With the handle out of the way, start inspecting the parts of your faucet. Look for any worn or damaged parts, such as O-rings, washers, gaskets, or valve seats and stems. Depending on the style, you may need to remove additional parts to see the entire faucet assembly.
It is easy to repair most faucet leaks by replacing rubber washers, o-rings, and gaskets. However, you may need to replace the valve seat, cartridge, or the entire assembly in some cases.
6. Repair the Leaky Faucet
Take worn-out parts with you to the home improvement store to make sure you are getting the right replacement parts. Gaskets and washers are usually very inexpensive, so you should always replace them.
Cartridges and valve assemblies do cost more but are still relatively inexpensive. In most cases, it is more cost-effective to replace everything than to reassemble the faucet only for it to keep leaking.
7. Reassemble the Faucet
Once the gasket or washer is replaced, it’s time to reassemble your faucet. Replace the handle and tighten it with a Phillips-head screwdriver. If needed, apply plumbers tape to ensure a tight seal.
8. Turn the Water Back On
Turn on the water supply and test the faucet to make sure it’s working properly. If the faucet is still leaking, check for any other damaged parts and replace them as needed.
What Causes Faucet Leaks and Drips?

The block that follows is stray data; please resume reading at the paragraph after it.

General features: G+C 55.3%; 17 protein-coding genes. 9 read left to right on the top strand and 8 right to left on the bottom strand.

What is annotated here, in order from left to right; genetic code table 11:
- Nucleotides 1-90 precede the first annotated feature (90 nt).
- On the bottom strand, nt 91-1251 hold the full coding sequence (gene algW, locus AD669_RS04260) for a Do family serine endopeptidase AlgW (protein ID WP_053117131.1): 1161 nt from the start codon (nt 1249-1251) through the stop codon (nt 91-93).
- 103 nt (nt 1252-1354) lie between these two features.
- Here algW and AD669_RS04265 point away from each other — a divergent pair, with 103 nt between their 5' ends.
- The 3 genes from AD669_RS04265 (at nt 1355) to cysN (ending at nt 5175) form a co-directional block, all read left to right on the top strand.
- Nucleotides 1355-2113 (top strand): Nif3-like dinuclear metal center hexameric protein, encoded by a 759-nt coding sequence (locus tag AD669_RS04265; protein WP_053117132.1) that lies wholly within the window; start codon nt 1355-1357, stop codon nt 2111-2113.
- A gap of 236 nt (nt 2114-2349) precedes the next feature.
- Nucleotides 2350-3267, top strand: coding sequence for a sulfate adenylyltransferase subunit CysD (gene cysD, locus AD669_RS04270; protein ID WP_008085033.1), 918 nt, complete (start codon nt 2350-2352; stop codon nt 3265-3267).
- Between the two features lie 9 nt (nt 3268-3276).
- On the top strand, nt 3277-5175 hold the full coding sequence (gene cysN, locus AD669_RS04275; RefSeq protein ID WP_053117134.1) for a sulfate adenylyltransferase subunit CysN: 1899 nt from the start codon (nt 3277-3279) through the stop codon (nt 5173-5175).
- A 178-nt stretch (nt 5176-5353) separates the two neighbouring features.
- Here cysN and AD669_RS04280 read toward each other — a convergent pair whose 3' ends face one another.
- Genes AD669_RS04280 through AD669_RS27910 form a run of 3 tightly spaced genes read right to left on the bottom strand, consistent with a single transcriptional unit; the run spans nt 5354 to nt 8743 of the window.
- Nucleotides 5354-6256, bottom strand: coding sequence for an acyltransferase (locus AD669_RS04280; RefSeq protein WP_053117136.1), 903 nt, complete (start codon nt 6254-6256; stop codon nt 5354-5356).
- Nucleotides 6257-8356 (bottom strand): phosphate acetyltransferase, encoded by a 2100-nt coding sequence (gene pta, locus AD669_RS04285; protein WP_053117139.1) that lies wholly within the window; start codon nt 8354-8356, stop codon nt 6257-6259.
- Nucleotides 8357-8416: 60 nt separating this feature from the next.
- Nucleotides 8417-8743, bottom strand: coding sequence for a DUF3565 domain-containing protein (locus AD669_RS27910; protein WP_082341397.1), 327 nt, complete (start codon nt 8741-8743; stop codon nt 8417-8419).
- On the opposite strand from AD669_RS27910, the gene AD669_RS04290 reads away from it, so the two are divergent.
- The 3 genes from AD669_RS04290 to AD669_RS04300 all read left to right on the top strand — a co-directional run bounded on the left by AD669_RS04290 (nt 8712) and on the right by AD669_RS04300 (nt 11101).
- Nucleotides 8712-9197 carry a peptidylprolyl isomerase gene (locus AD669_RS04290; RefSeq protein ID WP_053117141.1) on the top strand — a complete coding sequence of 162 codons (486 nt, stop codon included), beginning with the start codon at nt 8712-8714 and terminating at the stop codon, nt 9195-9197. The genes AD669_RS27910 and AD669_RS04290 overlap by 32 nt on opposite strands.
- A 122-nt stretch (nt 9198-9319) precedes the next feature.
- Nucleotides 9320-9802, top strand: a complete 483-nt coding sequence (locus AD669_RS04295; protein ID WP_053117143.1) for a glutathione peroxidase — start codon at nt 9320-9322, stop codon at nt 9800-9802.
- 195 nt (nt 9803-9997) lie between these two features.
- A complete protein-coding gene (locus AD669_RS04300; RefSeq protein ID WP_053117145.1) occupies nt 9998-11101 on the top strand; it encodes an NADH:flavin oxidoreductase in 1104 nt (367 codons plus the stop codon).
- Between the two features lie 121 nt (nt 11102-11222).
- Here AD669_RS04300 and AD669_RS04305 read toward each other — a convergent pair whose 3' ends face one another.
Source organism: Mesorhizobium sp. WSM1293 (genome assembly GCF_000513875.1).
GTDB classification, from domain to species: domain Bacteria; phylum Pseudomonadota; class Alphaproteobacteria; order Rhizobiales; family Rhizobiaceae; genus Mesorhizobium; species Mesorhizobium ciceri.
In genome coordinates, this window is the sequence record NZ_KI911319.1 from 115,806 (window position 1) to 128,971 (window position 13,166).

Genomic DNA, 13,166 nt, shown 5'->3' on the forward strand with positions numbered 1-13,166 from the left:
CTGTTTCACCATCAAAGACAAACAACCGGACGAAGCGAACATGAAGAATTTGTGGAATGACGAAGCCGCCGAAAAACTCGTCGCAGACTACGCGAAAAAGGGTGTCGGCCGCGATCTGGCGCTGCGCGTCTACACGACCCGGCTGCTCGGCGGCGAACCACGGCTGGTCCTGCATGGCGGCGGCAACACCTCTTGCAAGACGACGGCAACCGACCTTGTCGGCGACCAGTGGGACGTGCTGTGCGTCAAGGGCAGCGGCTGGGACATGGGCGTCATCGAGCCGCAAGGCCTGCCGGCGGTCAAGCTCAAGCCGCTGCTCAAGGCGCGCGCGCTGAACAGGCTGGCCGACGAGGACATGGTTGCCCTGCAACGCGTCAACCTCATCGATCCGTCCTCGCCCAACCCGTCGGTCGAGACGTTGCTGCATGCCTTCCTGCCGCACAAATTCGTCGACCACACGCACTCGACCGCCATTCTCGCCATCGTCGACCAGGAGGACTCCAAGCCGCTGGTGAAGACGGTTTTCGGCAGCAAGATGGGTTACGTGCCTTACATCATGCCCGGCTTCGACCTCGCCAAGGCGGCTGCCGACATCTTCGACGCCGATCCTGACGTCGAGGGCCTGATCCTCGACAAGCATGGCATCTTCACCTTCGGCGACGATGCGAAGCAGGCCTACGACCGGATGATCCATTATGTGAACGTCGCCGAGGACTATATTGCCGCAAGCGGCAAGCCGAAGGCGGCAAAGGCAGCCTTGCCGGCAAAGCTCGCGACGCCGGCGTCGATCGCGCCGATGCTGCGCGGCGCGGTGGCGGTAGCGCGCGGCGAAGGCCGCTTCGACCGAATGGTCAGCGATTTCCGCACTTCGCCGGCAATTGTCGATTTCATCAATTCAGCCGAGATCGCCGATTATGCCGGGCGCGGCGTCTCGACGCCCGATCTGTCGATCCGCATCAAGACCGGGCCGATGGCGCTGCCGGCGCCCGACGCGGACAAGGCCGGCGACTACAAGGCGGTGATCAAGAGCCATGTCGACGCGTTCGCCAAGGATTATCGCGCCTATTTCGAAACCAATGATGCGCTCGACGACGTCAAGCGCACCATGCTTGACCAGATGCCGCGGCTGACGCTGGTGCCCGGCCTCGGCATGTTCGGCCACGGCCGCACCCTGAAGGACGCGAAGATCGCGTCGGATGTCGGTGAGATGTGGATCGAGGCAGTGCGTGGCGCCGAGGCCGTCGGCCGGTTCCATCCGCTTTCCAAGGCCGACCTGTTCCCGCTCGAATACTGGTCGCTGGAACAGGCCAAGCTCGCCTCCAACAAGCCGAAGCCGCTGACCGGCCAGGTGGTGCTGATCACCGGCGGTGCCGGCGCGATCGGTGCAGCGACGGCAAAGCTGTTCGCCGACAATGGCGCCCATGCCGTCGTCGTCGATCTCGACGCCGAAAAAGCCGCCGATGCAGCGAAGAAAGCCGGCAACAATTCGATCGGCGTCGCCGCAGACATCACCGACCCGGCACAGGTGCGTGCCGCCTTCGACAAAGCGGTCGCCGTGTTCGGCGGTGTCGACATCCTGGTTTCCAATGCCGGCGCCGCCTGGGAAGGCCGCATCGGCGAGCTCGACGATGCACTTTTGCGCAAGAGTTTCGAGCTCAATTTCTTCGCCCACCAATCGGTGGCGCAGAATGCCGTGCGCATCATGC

Most leaky or dripping faucets are caused by a worn-out seal within the internal mechanism. The faulty seal allows water to leak around the faucet mechanism. It usually drips from around the faucet stem, behind the handle. However, it can leak inside the wall in some cases.
In compressional faucets, the issue is usually a dry or cracked rubber washer around the valve seat. With ball, cartridge, and ceramic disk faucets, the leak is caused by worn-out o-rings or neoprene seals.
If you have a leaking or dripping faucet, it’s important to act quickly. While a small drip may not seem like a problem, it can lead to water damage or mold problems over time.
Thankfully, fixing more faucet leaks is a relatively easy and inexpensive task. In most cases, you only need a screwdriver and an adjustable wrench. Replacement parts can range from just a few dollars to around $150 for some specialty faucet components.
Common Reasons Why Faucets Leak
Here are the most common reasons why faucets drip and leak:
- Worn or dried-out washers: The most common cause of a leaking faucet is a worn-out washer inside the faucet. Since they are made from rubber, they can dry out and crack over time.
- Worn or stretched-out o-ring: Another common cause of a leaky faucet is a worn or stretched-out o-ring. The o-ring goes around the faucet stem or valve seat, but it can stretch and wear out in time.
- Worn-out faucet cartridge or stem: Since the faucet cartridge and facet stem turn every time you use the water, they will eventually wear out. The only way to stop the leak is to replace them.
- Corroded valve seat: Since it connects the faucet to the spout, a corroded valve seat can cause faucet leaks. Removing a corroded valve seat can be tricky, but it is still very much a DIY repair.